With competition in pretty much every industry and sector increasing, potential clients hold most of the power and are more than likely to be speaking to a number of people offering what you do. The fact that you are sitting there means that you are in with a shout so do your research, be yourself and be confident.

Possible objections when cold canvassing

When it comes to objections, how many could you come up with? How many have you had? I am sure the prospect will have more, but below are a list of the ones I have encountered and some tips to overcome them –

1. Happy with competition – am I the same? Is my offering the same. Very unlikely.
2. Too expensive – how do they know? Prices are project based and talk about value rather than cost.

3. Used you before – may have used the company, but have they actually used “you?” After all people buy from people not companies.

4. No budget – irrelevant as you are in it for the long term.
5. You’re too big; we’re just a small business – flatter them with your attention.
6. Put something in the post – danger here! Tell them that your services are tailored so would be far more beneficial to meet up rather than send literature.
7. Too busy at the moment – very typical. Have your diary open for the next 3 months and just put in a speculative date that can be changed.
8. I’m not interested – anybody in business should be aware of what is out there. Since when was ignorance bliss?!?
9. I’ll think about it – try and help them in the thought process.

If you can keep a mental note of what might come up as an objection you can sort of prepare your answer. My suggestion is to accept the objection and then try and neutralise it by offering a different perspective. Remember that your aim is to get a meeting not to make an immediate sale.

Websites & Internet marketing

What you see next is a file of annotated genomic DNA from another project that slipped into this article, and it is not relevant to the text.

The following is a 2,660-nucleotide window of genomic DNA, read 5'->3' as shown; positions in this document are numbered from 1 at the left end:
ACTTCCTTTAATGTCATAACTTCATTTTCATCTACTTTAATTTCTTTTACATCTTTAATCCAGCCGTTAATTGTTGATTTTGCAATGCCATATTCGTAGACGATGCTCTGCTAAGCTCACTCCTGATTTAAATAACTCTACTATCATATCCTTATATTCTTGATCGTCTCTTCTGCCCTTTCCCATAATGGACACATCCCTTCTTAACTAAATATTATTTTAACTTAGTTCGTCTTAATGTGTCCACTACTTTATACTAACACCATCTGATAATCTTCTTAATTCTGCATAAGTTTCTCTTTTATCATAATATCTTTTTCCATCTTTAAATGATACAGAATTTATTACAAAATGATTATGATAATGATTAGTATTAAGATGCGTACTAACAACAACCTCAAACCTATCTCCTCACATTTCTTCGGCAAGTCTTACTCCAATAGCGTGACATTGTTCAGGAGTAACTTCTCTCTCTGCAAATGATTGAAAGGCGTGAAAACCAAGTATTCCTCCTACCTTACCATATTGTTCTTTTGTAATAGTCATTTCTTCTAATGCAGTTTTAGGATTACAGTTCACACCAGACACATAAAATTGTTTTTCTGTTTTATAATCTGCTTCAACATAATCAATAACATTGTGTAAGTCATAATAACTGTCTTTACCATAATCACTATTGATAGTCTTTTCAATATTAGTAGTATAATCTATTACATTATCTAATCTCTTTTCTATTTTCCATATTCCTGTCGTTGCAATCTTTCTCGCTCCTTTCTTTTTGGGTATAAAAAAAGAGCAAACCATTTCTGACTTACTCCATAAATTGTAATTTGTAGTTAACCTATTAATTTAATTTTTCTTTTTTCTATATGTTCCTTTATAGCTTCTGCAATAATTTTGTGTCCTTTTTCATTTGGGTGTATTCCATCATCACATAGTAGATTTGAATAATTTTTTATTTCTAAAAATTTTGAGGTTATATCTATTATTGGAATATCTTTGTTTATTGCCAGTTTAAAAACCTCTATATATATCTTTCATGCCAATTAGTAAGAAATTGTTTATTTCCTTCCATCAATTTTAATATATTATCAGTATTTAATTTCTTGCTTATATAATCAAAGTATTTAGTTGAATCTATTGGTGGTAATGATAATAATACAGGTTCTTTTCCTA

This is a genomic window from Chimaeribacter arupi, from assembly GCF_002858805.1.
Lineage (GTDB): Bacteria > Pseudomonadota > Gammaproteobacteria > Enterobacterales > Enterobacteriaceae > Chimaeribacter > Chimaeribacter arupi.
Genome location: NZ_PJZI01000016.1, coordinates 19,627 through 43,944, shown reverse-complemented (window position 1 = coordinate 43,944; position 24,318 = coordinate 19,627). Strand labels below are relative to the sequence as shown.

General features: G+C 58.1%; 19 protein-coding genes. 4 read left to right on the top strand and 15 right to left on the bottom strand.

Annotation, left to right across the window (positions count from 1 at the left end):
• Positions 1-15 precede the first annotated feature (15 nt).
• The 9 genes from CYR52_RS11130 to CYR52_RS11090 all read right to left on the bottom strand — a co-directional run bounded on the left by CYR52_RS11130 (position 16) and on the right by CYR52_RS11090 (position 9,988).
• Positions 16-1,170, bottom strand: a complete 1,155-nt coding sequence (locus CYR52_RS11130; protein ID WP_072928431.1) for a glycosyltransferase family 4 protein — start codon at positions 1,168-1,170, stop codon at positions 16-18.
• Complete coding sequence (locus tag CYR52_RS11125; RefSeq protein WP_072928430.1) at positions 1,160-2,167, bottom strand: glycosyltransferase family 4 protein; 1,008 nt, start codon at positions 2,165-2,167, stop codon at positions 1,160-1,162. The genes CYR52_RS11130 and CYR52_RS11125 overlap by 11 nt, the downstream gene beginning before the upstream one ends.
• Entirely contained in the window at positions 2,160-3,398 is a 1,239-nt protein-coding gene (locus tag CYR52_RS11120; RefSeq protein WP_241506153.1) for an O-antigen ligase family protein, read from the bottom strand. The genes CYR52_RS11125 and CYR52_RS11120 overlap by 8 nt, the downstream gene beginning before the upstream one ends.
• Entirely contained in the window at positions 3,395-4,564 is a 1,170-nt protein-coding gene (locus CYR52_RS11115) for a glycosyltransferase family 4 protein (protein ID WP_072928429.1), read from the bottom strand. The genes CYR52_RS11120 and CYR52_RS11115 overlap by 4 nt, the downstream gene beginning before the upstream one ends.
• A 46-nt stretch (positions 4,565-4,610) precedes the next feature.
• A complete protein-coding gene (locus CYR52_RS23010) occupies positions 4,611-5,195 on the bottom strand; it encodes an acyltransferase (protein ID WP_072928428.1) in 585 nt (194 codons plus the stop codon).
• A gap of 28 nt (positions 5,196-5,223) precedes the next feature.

The Internet. Let\’s be honest, we cannot resist the lure of the Internet. Everyone is using it for marketing. It is impossible to resist!
However, with the sheer volume of people and businesses using the Internet, my suggestion is to try and be different in the way that you use it. Be helpful and that means offering interest and/or value. A web site that offers data or offers training/instruction or even a game is one that will stand out. In return that site may gain the one and only thing you are really looking for – visitors.

Although results are still a little unclear, I see the Internet as a platform that has evolved incredibly quickly and this brings fresh challenges to its users. To help, I have put together what I see are the 3 ways it has changed:

Yesterday – the first era of Internet Marketing.
This was the web brochure era. If you were on the web you were cool! Just showing your brand or company on the web was deemed state-of-the-art. Most websites were full of hip graphics – and that was about it. The price of a website was huge and very few actually worked as they all suffered from the same syndrome – the \”about us\” syndrome. They all looked the same and did nothing to add value to the browser.

Today – the second era of Internet Marketing
Here is where people started catching on that \”about us\” needed to become \”about you.\” These sites then started to build traffic and relationships by giving access to information. The \”whizz, bang\” design element started to tone down and sites became easier to use; quicker and more user friendly. They also became cheaper.

Tomorrow – the third era of Internet Marketing